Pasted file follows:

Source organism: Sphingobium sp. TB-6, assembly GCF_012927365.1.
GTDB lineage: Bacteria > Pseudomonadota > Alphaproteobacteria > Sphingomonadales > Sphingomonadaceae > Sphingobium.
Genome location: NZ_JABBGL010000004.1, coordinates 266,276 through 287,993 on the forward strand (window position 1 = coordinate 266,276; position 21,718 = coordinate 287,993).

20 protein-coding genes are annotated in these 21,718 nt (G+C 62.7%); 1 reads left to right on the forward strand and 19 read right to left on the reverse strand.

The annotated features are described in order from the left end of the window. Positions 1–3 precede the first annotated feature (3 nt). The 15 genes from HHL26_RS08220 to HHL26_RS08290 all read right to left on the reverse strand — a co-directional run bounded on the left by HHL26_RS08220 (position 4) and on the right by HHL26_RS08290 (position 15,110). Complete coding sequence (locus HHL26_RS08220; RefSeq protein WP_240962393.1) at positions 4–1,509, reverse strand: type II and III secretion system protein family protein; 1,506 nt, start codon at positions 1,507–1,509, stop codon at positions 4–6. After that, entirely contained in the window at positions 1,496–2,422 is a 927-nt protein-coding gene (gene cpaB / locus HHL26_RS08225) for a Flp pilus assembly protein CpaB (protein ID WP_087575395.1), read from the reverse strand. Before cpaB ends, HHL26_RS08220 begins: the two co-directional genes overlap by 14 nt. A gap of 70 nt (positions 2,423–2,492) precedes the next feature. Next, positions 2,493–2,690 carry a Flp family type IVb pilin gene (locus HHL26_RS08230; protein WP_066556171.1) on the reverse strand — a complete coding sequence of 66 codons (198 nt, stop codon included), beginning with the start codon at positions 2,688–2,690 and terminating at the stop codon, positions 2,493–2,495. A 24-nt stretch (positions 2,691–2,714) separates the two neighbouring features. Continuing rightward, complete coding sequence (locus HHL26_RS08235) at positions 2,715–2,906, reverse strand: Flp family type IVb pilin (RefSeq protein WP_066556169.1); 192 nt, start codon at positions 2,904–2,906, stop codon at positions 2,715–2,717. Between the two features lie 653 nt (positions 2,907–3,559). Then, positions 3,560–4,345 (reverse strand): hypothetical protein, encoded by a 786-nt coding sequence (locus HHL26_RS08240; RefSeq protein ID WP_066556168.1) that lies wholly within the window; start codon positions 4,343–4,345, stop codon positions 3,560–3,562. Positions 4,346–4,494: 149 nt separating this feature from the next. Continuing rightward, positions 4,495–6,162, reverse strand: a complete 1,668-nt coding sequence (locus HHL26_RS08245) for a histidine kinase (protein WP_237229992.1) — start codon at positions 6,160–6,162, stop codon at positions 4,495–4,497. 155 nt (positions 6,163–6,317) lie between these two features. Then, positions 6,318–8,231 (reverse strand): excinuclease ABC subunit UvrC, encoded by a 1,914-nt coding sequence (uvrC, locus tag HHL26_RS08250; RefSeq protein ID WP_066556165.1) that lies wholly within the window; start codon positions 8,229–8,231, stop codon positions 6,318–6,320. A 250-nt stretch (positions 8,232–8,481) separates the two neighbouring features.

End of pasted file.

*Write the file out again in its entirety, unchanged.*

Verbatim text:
Source organism: Sphingobium sp. TB-6, assembly GCF_012927365.1.
GTDB lineage: Bacteria > Pseudomonadota > Alphaproteobacteria > Sphingomonadales > Sphingomonadaceae > Sphingobium.
Genome location: NZ_JABBGL010000004.1, coordinates 266,276 through 287,993 on the forward strand (window position 1 = coordinate 266,276; position 21,718 = coordinate 287,993).

20 protein-coding genes are annotated in these 21,718 nt (G+C 62.7%); 1 reads left to right on the forward strand and 19 read right to left on the reverse strand.

The annotated features are described in order from the left end of the window. Positions 1–3 precede the first annotated feature (3 nt). The 15 genes from HHL26_RS08220 to HHL26_RS08290 all read right to left on the reverse strand — a co-directional run bounded on the left by HHL26_RS08220 (position 4) and on the right by HHL26_RS08290 (position 15,110). Complete coding sequence (locus HHL26_RS08220; RefSeq protein WP_240962393.1) at positions 4–1,509, reverse strand: type II and III secretion system protein family protein; 1,506 nt, start codon at positions 1,507–1,509, stop codon at positions 4–6. After that, entirely contained in the window at positions 1,496–2,422 is a 927-nt protein-coding gene (gene cpaB / locus HHL26_RS08225) for a Flp pilus assembly protein CpaB (protein ID WP_087575395.1), read from the reverse strand. Before cpaB ends, HHL26_RS08220 begins: the two co-directional genes overlap by 14 nt. A gap of 70 nt (positions 2,423–2,492) precedes the next feature. Next, positions 2,493–2,690 carry a Flp family type IVb pilin gene (locus HHL26_RS08230; protein WP_066556171.1) on the reverse strand — a complete coding sequence of 66 codons (198 nt, stop codon included), beginning with the start codon at positions 2,688–2,690 and terminating at the stop codon, positions 2,493–2,495. A 24-nt stretch (positions 2,691–2,714) separates the two neighbouring features. Continuing rightward, complete coding sequence (locus HHL26_RS08235) at positions 2,715–2,906, reverse strand: Flp family type IVb pilin (RefSeq protein WP_066556169.1); 192 nt, start codon at positions 2,904–2,906, stop codon at positions 2,715–2,717. Between the two features lie 653 nt (positions 2,907–3,559). Then, positions 3,560–4,345 (reverse strand): hypothetical protein, encoded by a 786-nt coding sequence (locus HHL26_RS08240; RefSeq protein ID WP_066556168.1) that lies wholly within the window; start codon positions 4,343–4,345, stop codon positions 3,560–3,562. Positions 4,346–4,494: 149 nt separating this feature from the next. Continuing rightward, positions 4,495–6,162, reverse strand: a complete 1,668-nt coding sequence (locus HHL26_RS08245) for a histidine kinase (protein WP_237229992.1) — start codon at positions 6,160–6,162, stop codon at positions 4,495–4,497. 155 nt (positions 6,163–6,317) lie between these two features. Then, positions 6,318–8,231 (reverse strand): excinuclease ABC subunit UvrC, encoded by a 1,914-nt coding sequence (uvrC, locus tag HHL26_RS08250; RefSeq protein ID WP_066556165.1) that lies wholly within the window; start codon positions 8,229–8,231, stop codon positions 6,318–6,320. A 250-nt stretch (positions 8,232–8,481) separates the two neighbouring features.